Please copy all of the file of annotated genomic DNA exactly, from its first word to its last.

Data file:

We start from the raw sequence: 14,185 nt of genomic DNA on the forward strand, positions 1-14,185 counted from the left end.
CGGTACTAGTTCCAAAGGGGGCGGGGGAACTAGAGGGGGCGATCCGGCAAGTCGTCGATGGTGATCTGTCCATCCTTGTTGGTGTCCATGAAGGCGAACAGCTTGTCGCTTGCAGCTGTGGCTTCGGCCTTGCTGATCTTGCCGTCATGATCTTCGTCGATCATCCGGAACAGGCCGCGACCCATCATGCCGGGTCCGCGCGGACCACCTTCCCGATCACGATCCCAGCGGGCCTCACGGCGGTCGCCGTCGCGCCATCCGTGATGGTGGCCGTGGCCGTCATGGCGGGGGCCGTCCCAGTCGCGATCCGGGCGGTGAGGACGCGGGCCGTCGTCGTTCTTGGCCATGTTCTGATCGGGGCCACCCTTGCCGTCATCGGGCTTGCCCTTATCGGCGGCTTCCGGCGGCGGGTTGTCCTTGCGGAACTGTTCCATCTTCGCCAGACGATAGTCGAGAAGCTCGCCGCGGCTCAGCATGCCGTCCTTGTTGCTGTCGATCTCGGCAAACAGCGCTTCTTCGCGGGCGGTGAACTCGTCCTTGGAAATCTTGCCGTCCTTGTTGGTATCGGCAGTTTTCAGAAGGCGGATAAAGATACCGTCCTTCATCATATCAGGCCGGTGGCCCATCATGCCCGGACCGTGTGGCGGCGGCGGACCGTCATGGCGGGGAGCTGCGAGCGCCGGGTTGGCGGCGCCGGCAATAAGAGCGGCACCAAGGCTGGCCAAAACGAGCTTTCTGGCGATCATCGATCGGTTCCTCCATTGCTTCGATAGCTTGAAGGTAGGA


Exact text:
We start from the raw sequence: 14,185 nt of genomic DNA on the forward strand, positions 1-14,185 counted from the left end.
CGGTACTAGTTCCAAAGGGGGCGGGGGAACTAGAGGGGGCGATCCGGCAAGTCGTCGATGGTGATCTGTCCATCCTTGTTGGTGTCCATGAAGGCGAACAGCTTGTCGCTTGCAGCTGTGGCTTCGGCCTTGCTGATCTTGCCGTCATGATCTTCGTCGATCATCCGGAACAGGCCGCGACCCATCATGCCGGGTCCGCGCGGACCACCTTCCCGATCACGATCCCAGCGGGCCTCACGGCGGTCGCCGTCGCGCCATCCGTGATGGTGGCCGTGGCCGTCATGGCGGGGGCCGTCCCAGTCGCGATCCGGGCGGTGAGGACGCGGGCCGTCGTCGTTCTTGGCCATGTTCTGATCGGGGCCACCCTTGCCGTCATCGGGCTTGCCCTTATCGGCGGCTTCCGGCGGCGGGTTGTCCTTGCGGAACTGTTCCATCTTCGCCAGACGATAGTCGAGAAGCTCGCCGCGGCTCAGCATGCCGTCCTTGTTGCTGTCGATCTCGGCAAACAGCGCTTCTTCGCGGGCGGTGAACTCGTCCTTGGAAATCTTGCCGTCCTTGTTGGTATCGGCAGTTTTCAGAAGGCGGATAAAGATACCGTCCTTCATCATATCAGGCCGGTGGCCCATCATGCCCGGACCGTGTGGCGGCGGCGGACCGTCATGGCGGGGAGCTGCGAGCGCCGGGTTGGCGGCGCCGGCAATAAGAGCGGCACCAAGGCTGGCCAAAACGAGCTTTCTGGCGATCATCGATCGGTTCCTCCATTGCTTCGATAGCTTGAAGGTAGGA